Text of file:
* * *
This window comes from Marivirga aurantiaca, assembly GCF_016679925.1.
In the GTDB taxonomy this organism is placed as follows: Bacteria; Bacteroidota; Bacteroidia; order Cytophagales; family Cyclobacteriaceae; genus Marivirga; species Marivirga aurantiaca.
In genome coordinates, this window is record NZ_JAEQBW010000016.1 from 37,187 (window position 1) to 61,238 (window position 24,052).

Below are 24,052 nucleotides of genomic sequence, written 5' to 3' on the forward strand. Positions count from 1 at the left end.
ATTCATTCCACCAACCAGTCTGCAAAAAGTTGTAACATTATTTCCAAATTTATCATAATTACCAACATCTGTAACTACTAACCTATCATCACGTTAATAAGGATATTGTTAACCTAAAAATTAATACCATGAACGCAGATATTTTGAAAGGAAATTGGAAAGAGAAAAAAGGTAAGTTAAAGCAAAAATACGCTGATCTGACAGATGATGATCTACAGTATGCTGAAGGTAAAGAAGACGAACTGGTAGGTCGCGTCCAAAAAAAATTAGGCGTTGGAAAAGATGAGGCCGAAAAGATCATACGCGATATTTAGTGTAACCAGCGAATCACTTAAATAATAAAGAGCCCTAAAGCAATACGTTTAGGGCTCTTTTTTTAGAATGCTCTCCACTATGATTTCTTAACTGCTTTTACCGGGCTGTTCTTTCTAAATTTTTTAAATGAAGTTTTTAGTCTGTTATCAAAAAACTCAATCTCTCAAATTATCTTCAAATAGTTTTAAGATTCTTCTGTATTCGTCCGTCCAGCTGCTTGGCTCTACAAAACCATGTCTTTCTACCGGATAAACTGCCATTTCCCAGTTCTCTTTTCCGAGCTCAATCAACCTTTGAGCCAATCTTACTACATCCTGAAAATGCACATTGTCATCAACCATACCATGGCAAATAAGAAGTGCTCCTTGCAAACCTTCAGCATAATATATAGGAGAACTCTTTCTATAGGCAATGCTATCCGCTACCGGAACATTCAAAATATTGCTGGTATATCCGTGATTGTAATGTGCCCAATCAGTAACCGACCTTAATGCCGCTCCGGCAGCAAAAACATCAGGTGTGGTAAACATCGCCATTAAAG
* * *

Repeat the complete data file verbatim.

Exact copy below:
This window comes from Marivirga aurantiaca, assembly GCF_016679925.1.
In the GTDB taxonomy this organism is placed as follows: Bacteria; Bacteroidota; Bacteroidia; order Cytophagales; family Cyclobacteriaceae; genus Marivirga; species Marivirga aurantiaca.
In genome coordinates, this window is record NZ_JAEQBW010000016.1 from 37,187 (window position 1) to 61,238 (window position 24,052).

Below are 24,052 nucleotides of genomic sequence, written 5' to 3' on the forward strand. Positions count from 1 at the left end.
ATTCATTCCACCAACCAGTCTGCAAAAAGTTGTAACATTATTTCCAAATTTATCATAATTACCAACATCTGTAACTACTAACCTATCATCACGTTAATAAGGATATTGTTAACCTAAAAATTAATACCATGAACGCAGATATTTTGAAAGGAAATTGGAAAGAGAAAAAAGGTAAGTTAAAGCAAAAATACGCTGATCTGACAGATGATGATCTACAGTATGCTGAAGGTAAAGAAGACGAACTGGTAGGTCGCGTCCAAAAAAAATTAGGCGTTGGAAAAGATGAGGCCGAAAAGATCATACGCGATATTTAGTGTAACCAGCGAATCACTTAAATAATAAAGAGCCCTAAAGCAATACGTTTAGGGCTCTTTTTTTAGAATGCTCTCCACTATGATTTCTTAACTGCTTTTACCGGGCTGTTCTTTCTAAATTTTTTAAATGAAGTTTTTAGTCTGTTATCAAAAAACTCAATCTCTCAAATTATCTTCAAATAGTTTTAAGATTCTTCTGTATTCGTCCGTCCAGCTGCTTGGCTCTACAAAACCATGTCTTTCTACCGGATAAACTGCCATTTCCCAGTTCTCTTTTCCGAGCTCAATCAACCTTTGAGCCAATCTTACTACATCCTGAAAATGCACATTGTCATCAACCATACCATGGCAAATAAGAAGTGCTCCTTGCAAACCTTCAGCATAATATATAGGAGAACTCTTTCTATAGGCAATGCTATCCGCTACCGGAACATTCAAAATATTGCTGGTATATCCGTGATTGTAATGTGCCCAATCAGTAACCGACCTTAATGCCGCTCCGGCAGCAAAAACATCAGGTGTGGTAAACATCGCCATTAAAG